Ruling uproots biotech beets
Judge revokes USDA approval, orders review
SAN FRANCISCO – A federal judge has revoked the government’s approval of genetically altered sugar beets until regulators complete a more thorough review of how the scientifically engineered crops affect other food.
The ruling by U.S. District Judge Jeffrey S. White on Friday means sugar beet growers won’t be able to use the modified seeds after harvesting the biotechnology beets already planted on more than 1 million acres spanning 10 states from Michigan to Oregon. All the seed comes from Oregon’s Willamette Valley.
Additional planting won’t be allowed until the U.S. Department of Agriculture submits an environmental impact statement. That sort of extensive examination can take two or three years.
White declined a request to issue an injunction that would have imposed a permanent ban on the biotech beets, which Monsanto Co. developed to resist its popular weed killer, Roundup. Farmers have embraced the technology as a way to lower their costs on labor, fuel and equipment.
The Center for Food Safety, Organic Seed Alliance and Sierra Club have been trying to uproot the biotech beets since filing a 2008 lawsuit.
Andrew Kimbrell, the Center for Food Safety’s executive director, hailed Friday’s decision as a major victory in the fight against genetically engineered crops and chided the Agriculture Department for approving the genetically engineered seeds without a full environmental review.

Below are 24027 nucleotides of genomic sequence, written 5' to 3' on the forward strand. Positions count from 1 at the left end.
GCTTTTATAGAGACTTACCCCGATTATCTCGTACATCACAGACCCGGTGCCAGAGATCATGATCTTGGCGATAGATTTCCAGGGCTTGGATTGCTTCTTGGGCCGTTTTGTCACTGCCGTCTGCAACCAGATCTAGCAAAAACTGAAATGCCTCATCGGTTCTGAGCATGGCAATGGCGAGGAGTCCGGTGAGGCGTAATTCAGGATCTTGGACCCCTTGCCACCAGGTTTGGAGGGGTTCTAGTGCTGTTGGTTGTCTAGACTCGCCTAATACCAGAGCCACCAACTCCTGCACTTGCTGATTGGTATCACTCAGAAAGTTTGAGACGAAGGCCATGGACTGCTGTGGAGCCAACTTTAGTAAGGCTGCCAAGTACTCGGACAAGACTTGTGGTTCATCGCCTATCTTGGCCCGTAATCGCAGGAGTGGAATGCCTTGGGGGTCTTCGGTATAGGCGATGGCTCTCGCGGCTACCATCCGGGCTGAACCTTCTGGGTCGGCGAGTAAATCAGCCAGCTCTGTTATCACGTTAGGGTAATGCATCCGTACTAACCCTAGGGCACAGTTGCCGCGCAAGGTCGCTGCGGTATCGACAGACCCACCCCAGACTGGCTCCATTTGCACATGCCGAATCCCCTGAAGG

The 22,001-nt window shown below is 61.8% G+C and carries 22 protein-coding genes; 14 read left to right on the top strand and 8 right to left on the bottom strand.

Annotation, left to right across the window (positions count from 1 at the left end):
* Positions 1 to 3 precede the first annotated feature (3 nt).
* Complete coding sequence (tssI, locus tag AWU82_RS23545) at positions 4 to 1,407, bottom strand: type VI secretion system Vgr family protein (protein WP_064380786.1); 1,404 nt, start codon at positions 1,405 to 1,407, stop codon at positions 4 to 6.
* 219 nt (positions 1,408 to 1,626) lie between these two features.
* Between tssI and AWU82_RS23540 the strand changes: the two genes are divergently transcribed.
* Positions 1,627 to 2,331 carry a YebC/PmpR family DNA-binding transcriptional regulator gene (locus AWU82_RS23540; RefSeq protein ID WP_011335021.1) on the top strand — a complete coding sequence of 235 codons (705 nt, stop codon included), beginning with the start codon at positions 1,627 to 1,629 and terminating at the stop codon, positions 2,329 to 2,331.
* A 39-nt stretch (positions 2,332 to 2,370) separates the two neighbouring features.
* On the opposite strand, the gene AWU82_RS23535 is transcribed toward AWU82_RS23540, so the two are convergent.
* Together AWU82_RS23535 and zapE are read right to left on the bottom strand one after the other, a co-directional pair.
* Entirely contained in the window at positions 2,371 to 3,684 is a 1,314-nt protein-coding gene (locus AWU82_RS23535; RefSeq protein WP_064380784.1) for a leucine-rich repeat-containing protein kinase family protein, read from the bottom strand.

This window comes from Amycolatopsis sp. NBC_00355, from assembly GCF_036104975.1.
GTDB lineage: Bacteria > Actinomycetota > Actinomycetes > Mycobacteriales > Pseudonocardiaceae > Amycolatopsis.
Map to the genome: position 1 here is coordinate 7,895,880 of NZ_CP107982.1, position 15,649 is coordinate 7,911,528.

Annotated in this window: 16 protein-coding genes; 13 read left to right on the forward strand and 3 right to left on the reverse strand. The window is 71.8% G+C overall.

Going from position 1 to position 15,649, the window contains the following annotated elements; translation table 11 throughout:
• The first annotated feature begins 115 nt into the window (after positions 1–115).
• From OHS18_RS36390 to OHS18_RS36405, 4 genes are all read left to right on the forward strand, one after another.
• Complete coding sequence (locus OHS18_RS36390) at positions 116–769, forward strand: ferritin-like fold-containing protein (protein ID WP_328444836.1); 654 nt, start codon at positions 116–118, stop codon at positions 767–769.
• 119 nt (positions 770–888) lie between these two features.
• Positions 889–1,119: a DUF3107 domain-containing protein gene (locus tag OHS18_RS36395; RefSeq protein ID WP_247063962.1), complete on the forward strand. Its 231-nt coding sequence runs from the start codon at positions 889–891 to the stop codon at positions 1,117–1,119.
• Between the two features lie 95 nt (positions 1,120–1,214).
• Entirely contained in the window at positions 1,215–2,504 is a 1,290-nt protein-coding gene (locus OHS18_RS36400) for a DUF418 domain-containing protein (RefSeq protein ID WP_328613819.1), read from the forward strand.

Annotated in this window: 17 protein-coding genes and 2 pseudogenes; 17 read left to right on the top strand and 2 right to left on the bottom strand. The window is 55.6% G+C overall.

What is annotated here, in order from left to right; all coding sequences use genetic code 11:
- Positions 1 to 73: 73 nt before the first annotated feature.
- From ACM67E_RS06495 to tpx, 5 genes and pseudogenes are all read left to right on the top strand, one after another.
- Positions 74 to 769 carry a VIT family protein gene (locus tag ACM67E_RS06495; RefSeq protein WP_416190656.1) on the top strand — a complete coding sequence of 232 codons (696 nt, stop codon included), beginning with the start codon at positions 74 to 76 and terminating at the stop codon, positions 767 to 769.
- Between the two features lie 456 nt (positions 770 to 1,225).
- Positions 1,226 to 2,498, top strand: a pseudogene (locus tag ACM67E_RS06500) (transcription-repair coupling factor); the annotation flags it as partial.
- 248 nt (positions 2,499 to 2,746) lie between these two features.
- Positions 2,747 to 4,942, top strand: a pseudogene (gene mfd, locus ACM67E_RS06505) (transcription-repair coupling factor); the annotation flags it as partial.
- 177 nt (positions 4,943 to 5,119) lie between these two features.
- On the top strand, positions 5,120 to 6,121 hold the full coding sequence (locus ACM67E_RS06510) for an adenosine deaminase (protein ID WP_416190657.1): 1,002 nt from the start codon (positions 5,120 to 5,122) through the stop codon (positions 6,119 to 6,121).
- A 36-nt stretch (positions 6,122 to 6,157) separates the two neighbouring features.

“Hopefully, the agency will learn that their mandate is to protect farmers, consumers and the environment and not the bottom line of corporations such as Monsanto,” Kimbrell said in a statement.
Monsanto, based in St. Louis, referred requests for comment to the American Sugarbeet Growers Association, which pointed to a Saturday statement from the Sugar Industry Biotech Council.
In the statement, the sugar beet council said it intends to help the Agriculture Department come up with “interim measures” that would allow continued production of the genetically altered seeds while regulators conduct their environmental review.
If a temporary solution isn’t found, the planting restrictions are likely to cause major headaches for sugar beet growers and food processors.
The genetically altered sugar beets provide about one-half of the U.S. sugar supply and some farmers have warned there aren’t enough conventional seeds and herbicide to fill the void. The altered seeds account for about 95 percent of the current sugar beet crop in the U.S.
White expressed little sympathy for any disruption his decision might cause. He noted in his 10-page ruling that regulators had time to prepare for the disruption because he had already overturned the deregulation of the genetically altered beets in a decision issued last September.
Organic farmers, food safety advocates and conservation groups contend genetically altered crops such as the sugar beets could share their genes with conventionally grown food, such as chard and table beets.
Those arguments helped persuade another federal judge in San Francisco to stop the planting of genetically altered alfalfa seeds in 2007 pending a full environmental review that still hasn’t been completed.
Monsanto took that case all the way to the U.S. Supreme Court, which in June overturned an injunction against the company’s sale of the modified seeds.
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